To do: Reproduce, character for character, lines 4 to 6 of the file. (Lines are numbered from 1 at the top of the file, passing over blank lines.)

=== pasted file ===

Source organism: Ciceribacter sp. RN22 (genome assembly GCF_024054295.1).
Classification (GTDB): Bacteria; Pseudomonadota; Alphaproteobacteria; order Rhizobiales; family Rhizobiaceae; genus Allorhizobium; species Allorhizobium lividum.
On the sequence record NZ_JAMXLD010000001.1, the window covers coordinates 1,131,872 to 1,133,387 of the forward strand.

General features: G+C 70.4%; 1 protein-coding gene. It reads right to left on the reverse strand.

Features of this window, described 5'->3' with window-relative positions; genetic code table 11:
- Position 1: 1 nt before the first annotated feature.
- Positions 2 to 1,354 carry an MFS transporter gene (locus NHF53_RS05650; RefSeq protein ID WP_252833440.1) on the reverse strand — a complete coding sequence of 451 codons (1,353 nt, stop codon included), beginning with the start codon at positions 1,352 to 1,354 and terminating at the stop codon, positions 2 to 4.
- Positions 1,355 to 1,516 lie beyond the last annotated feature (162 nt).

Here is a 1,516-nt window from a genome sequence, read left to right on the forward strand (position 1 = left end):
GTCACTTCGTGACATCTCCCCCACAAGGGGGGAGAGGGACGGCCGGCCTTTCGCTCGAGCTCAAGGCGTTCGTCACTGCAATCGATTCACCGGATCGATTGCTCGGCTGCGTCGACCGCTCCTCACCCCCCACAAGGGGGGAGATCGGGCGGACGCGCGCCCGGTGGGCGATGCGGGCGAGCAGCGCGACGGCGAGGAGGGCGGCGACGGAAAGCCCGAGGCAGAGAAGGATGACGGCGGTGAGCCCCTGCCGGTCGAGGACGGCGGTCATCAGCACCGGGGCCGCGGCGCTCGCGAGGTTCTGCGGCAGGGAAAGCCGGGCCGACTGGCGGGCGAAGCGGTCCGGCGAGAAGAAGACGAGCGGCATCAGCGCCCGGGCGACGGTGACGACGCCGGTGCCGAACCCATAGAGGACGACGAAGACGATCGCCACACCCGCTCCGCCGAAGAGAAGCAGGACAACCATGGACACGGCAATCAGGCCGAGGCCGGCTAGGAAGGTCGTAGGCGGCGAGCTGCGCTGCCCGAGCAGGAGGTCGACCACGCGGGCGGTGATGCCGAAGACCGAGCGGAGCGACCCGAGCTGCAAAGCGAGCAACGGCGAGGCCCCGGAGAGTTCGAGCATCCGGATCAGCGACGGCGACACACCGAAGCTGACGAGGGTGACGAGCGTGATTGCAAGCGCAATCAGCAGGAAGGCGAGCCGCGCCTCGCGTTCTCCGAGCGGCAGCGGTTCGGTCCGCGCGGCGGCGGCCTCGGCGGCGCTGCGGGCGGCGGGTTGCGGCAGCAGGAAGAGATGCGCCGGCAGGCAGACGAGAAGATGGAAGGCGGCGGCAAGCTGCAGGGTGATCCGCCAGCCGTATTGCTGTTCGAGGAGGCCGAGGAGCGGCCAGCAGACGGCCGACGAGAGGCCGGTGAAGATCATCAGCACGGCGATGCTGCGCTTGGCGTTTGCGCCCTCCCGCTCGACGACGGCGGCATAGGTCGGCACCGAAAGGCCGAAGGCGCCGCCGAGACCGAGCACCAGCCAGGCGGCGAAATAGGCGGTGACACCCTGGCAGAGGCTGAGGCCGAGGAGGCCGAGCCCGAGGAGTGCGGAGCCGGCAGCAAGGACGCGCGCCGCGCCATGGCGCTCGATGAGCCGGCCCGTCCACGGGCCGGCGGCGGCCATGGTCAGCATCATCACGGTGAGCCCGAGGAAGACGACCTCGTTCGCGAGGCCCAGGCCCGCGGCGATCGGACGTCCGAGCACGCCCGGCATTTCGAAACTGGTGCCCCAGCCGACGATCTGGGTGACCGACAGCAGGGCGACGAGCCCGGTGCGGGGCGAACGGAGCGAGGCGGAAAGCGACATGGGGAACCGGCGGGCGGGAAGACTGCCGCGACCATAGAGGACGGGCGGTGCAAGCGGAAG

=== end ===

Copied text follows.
General features: G+C 70.4%; 1 protein-coding gene. It reads right to left on the reverse strand.

Features of this window, described 5'->3' with window-relative positions; genetic code table 11:
- Position 1: 1 nt before the first annotated feature.